Forrester Puzzles Over “Laggard” Southern Europe

[London, ENGLAND] Emerging technology analyst Forrester Research
has turned its attention to southern Europe, comining up with
various reasons why the region’s retailers are still not
selling online.

According to Forrester, retailers in southern Europe “remain
paralyzed in the face of unique regional roadblocks,” opening
up opportunities for “portals, invaders, and grocers” to usurp
their place online.

Abigail Leland, an analyst at Forrester Research, says that
online retail sales in Portugal, Spain, Italy, and Greece lag their
Northern European neighbors for two reasons. Firstly, there
are fewer online consumers, while those who are online have less
experience. Secondly — but more importantly in Leland’s view
— online retail supply is very meager.

“Southern Europeans simply have fewer places to shop online in
their own language, and get exposed to fewer ads, promotions,
and media pieces about online retail as a result,” said Leland.

Leland points out that a huge number of small, independent
retailers claims a very large portion of retail sales in Southern
Europe. These firms often do not have the resources to establish
a powerful e-commerce presence.

“Few publicly quoted firms means little external pressure to
announce e-commerce plans over the past two years, absent venture
capital has held back dot-coms, and inadequate fulfillment makes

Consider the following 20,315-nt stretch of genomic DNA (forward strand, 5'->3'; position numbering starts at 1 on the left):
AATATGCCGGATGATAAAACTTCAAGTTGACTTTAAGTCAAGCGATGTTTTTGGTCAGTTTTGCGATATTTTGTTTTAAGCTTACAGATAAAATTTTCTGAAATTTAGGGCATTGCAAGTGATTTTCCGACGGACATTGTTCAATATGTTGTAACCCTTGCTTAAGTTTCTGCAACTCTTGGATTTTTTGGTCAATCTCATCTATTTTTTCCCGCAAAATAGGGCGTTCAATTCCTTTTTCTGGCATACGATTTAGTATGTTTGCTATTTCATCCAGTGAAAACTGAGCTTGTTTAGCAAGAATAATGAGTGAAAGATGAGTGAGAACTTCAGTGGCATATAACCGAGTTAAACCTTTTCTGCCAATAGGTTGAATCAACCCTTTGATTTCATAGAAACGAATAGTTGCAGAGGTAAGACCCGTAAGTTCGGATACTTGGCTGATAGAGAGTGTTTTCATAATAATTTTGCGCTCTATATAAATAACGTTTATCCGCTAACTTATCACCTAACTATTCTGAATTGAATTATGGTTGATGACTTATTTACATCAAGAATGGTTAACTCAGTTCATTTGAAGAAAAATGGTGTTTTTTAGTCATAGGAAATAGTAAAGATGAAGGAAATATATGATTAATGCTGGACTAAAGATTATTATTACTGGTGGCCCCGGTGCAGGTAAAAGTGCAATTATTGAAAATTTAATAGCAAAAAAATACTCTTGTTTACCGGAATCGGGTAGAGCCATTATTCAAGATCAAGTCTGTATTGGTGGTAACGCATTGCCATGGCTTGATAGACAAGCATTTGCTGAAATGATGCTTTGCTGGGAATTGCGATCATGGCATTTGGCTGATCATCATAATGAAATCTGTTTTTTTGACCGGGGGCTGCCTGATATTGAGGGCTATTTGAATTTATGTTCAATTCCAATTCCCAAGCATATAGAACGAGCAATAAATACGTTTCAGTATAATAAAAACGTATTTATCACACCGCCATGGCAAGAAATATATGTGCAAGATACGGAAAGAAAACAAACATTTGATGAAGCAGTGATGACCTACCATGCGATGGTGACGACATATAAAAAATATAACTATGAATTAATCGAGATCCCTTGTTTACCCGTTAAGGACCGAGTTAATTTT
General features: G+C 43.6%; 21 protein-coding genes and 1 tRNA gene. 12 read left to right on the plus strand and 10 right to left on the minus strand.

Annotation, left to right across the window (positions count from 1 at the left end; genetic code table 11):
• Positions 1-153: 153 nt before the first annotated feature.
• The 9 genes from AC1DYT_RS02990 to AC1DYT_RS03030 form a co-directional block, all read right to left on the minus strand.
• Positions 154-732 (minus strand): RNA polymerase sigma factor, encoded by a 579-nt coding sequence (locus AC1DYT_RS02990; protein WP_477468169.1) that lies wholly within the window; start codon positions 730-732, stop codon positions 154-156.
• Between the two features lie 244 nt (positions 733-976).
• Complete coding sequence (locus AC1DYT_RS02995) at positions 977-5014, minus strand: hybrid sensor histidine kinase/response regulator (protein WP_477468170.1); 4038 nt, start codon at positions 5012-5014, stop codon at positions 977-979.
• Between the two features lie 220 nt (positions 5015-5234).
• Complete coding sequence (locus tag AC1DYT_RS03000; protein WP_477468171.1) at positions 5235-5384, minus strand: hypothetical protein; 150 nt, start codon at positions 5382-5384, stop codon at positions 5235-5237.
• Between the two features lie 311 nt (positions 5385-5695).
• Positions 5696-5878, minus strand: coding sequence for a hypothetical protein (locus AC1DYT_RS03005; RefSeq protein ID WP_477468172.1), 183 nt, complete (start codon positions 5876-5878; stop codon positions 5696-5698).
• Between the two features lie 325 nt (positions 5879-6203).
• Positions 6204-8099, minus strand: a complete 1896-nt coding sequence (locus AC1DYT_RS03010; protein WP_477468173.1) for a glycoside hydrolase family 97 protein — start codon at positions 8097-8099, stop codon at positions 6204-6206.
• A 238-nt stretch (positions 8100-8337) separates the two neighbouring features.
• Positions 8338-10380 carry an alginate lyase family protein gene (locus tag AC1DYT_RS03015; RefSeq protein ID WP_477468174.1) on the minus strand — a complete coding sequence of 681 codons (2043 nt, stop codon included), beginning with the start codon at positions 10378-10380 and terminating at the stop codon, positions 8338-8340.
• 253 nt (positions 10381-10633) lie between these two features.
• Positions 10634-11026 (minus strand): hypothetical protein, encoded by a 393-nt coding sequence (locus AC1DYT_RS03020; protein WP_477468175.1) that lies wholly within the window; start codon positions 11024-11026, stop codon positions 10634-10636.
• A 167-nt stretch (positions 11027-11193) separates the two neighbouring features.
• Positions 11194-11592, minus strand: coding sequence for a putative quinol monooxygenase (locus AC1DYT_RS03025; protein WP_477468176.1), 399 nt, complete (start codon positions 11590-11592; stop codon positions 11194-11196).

delivery difficult,” said Leland.

Filling the gap left by the retailers will be the three groups of
companies mentioned above — portals looking for new revenue streams,
invading retailers expanding their online businesses into other
regions, and local grocers who will start offering more categories
of product.

Forrester expects portals to “prime the market” rather than
run away with a lion’s share of it forever. They will spread
consumer awareness, prompting other invaders to move in. The
threat of losing their market share will eventually force
local players to join the game, says Forrester.

“Invading retailers will go for Spain and Italy first, prioritizing the
countries’ large populations,” said Leland.

A lack of consolidation among wholesalers will tend to favor
incumbent grocers with existing supplier deals while handicapping
dot-com entrants, Leland added.

Whatever happens eventually, it appears that southern Europe
will remain in e-commerce’s slow lane for a long time to come.

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